Restoring the rosters: No. 6 – Montreal/Washington

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This is part of a series of articles examining what every team’s roster would look like if given only the players it originally signed. I’m compiling the rosters, ranking them and presenting them in a countdown from Nos. 30 to 1.
No. 30 – Cincinnati
No. 29 – Kansas City
No. 28 – San Diego
No. 27 – Milwaukee
No. 26 – Baltimore
No. 25 – Chicago (AL)
No. 24 – Chicago (NL)
No. 23 – Pittsburgh
No. 22 – Detroit
No. 21 – Tampa Bay
No. 20 – New York (NL)
No. 19 – Houston
No. 18 – Oakland
No. 17 – St. Louis
No. 16 – Florida
No. 15 – San Francisco
No. 14 – Texas
No. 13 – Cleveland
No. 12 – Minnesota
No. 11 – Arizona
No. 10 – Los Angeles (AL)
No. 9 – Toronto
No. 8 – Boston
No. 7 – Colorado
It was the most enjoyable roster to construct, even if it’s no longer quite as strong as it was a couple of years ago. Coming it at No. 6, it’s your ExpoNats.
Rotation
Cliff Lee
Javier Vazquez
John Lannan
Jordan Zimmerman
Randy Johnson
Bullpen
Armando Galarraga
Jason Bergmann
Chad Cordero
Collin Balester
Bill Bray
Darrell Rasner
Miguel Batista
Or Stephen Strasburg, if you like. I haven’t included any other 2009 draft picks in these rankings, though, and I’m not sure it’s fair to start now. It’s not as though the Nationals deserve credit for unearthing the right-hander.
The rotation is strong if one is willing to overlook the injuries. Zimmerman will miss most or all of 2010 after Tommy John surgery and Johnson may not be back next year after missing the last couple of months with a strained shoulder. If those two had to be replaced, then Galarraga and Balester would enter the rotation and there’d be little left for the bullpen. Cordero probably won’t ever be what he was before wrecking his shoulder, and Bray has also displayed little ability to stay healthy.
Once past the 12 pitchers above, one is down to Craig Stammen, the perpetually injured Shawn Hill, Chris Schroder and Mike Lincoln.
Lineup
LF Milton Bradley
CF Grady Sizemore
3B Ryan Zimmerman
1B Jason Bay
RF Vladimir Guerrero
2B Brandon Phillips
SS Orlando Cabrera
C Brian Schneider
Bench
INF Jamey Carroll
OF Matt Stairs
INF Geoff Blum
C Michael Barrett
OF Jerry Owens
The lineup is pretty remarkable, even with Jose Vidro, Cliff Floyd, Mark Grudzielanek, Brad Wilkerson and Rondell White having fallen by the wayside. The top six players are all All-Star-type performers when they’re going well. Sure, Bay has to be played out of position at first base, but I think he might actually be more valuable there anyway. The defense wouldn’t be much worse than the offense with legitimate Gold Glovers at third, second and in center.
The bench isn’t bad, either. Carroll is getting on base 37 percent of the time this year, and Stairs could still produce an 800 OPS if given more than five at-bats per week. Barrett is iffy after two years ruined by injury, but at 32, he’s not yet too old to bounce back. If not him, then Luke Montz would have to be the backup.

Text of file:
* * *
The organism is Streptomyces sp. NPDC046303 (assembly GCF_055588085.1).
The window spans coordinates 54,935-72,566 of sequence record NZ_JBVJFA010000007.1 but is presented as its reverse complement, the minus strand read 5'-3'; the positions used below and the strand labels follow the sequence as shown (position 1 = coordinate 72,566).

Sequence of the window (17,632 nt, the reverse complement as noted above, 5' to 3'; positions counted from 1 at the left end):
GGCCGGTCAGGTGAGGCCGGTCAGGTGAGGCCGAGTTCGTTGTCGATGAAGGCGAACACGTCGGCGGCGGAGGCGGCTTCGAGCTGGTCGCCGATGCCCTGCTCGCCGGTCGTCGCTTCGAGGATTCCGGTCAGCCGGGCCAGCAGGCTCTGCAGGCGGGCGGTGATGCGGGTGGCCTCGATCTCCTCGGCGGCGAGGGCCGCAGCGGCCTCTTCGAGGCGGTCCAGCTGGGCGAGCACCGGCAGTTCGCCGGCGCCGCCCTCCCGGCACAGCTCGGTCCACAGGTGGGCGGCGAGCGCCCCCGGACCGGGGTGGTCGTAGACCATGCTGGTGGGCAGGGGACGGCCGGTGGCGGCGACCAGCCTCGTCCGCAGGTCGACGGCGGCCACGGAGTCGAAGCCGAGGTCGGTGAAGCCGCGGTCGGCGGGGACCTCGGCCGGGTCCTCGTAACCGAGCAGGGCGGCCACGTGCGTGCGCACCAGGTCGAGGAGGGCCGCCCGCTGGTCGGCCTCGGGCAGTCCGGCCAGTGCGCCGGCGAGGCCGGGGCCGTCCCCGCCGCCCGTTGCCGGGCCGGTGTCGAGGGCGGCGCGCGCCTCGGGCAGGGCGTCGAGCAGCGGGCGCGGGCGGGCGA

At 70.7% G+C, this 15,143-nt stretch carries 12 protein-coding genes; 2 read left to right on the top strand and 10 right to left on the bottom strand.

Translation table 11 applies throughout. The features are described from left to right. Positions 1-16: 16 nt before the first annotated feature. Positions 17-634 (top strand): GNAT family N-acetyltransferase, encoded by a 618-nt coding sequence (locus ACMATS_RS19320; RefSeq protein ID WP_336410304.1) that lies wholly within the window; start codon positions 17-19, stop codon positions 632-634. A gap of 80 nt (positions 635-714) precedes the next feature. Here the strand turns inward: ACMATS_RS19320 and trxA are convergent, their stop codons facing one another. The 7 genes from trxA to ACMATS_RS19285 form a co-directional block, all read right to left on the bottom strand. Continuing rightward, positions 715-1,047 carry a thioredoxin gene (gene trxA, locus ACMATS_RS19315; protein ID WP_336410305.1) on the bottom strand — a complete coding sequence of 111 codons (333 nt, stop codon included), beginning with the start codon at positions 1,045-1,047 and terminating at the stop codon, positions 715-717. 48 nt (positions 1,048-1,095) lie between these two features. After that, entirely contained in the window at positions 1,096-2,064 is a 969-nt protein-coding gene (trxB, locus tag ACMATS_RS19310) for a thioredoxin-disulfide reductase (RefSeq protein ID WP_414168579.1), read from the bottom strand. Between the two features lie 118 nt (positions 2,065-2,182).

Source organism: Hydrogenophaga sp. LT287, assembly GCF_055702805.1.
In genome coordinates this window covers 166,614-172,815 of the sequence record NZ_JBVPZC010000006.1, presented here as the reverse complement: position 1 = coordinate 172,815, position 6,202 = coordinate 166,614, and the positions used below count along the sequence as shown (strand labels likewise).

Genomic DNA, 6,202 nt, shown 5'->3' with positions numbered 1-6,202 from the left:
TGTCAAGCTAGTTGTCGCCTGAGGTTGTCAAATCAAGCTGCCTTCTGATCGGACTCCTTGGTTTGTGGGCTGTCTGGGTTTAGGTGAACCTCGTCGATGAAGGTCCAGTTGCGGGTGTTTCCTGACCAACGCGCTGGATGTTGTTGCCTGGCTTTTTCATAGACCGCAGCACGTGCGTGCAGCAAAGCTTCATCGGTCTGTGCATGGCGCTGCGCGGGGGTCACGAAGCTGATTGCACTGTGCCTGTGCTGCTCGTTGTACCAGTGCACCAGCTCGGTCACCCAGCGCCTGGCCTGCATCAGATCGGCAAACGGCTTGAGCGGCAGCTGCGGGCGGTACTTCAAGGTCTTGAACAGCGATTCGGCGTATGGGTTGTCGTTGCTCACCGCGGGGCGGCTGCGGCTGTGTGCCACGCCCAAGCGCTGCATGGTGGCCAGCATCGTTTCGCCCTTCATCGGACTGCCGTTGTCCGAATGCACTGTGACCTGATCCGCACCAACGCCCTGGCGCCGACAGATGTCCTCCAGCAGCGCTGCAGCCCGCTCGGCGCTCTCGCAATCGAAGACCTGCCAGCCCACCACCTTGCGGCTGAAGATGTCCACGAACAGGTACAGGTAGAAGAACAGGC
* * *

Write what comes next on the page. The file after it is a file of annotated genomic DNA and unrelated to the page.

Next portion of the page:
Summary
It’s fun to think what might have been, unless, of course, you’re a spurned Expos fan. The team may well have gone to the World Series in 1994 if not for the strike. In 14 years since, the ExpoNats have finished fourth or fifth 12 times, including the last six years in a row. The franchise hasn’t seen the postseason since 1981, and another last-place finish is surely on the way in 2009. The hopes are now pinned on Strasburg and the Zimmerman(n)s and… well, not much else. There’s still a long road ahead.
But at least it’s no longer being traversed by a Segway.

Alex Dickerson to miss 2017 season after undergoing back surgery

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Padres’ outfielder Alex Dickerson won’t see PETCO Park anytime soon — at least, not as its starting left fielder. The 27-year-old was diagnosed with a bulging disc in his lower back prior to the start of the 2017 season, and hasn’t made any kind of substantial progress in the months since. According to Dennis Lin of the San Diego Union-Tribune, he suffered a setback in his recovery process last week and is set to undergo a season-ending discectomy next Wednesday.

Over 285 plate appearances, Dickerson batted .257/.333/.455 with 10 home runs and a .788 OPS for the Padres in 2016. He missed several days with a right hip contusion last July, but hasn’t experienced any substantial health problems since undergoing surgery in 2014 to repair a torn ligament in his left ankle.

The expected recovery period for lower back surgery is 3-4 months, according to Lin, which puts Dickerson’s estimated return just a few days before the end of the regular season. The Padres aren’t scraping the bottom of the NL West, but their 29-44 record doesn’t bode well for a postseason run this year. Assuming Dickerson rehabs his back in a timely manner, he should be in fine form to enter the competition for left field next spring.

Video: Hanley Ramirez’s No. 250 career home run barely left the field

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Hanley Ramirez played a pivotal role during the Red Sox’ 9-4 win over the Angels on Friday night, crushing a two-run homer off of Alex Meyer to bring the Sox up to a four-run lead in the fourth inning.

Well, crushed might be the wrong word. The ball cleared the right field fence with a mere 350 feet, landing just beyond Pesky’s Pole to bring Ramirez’s career home run total to an even 250.

According to the ESPN Home Run Tracker, Ramirez’s milestone blast wasn’t the shortest home run of the year — not by a long shot. That distinction currently belongs to Rays’ outfielder Corey Dickerson, who skimmed the left field fence at Rogers Centre with a 326-foot homer back in April.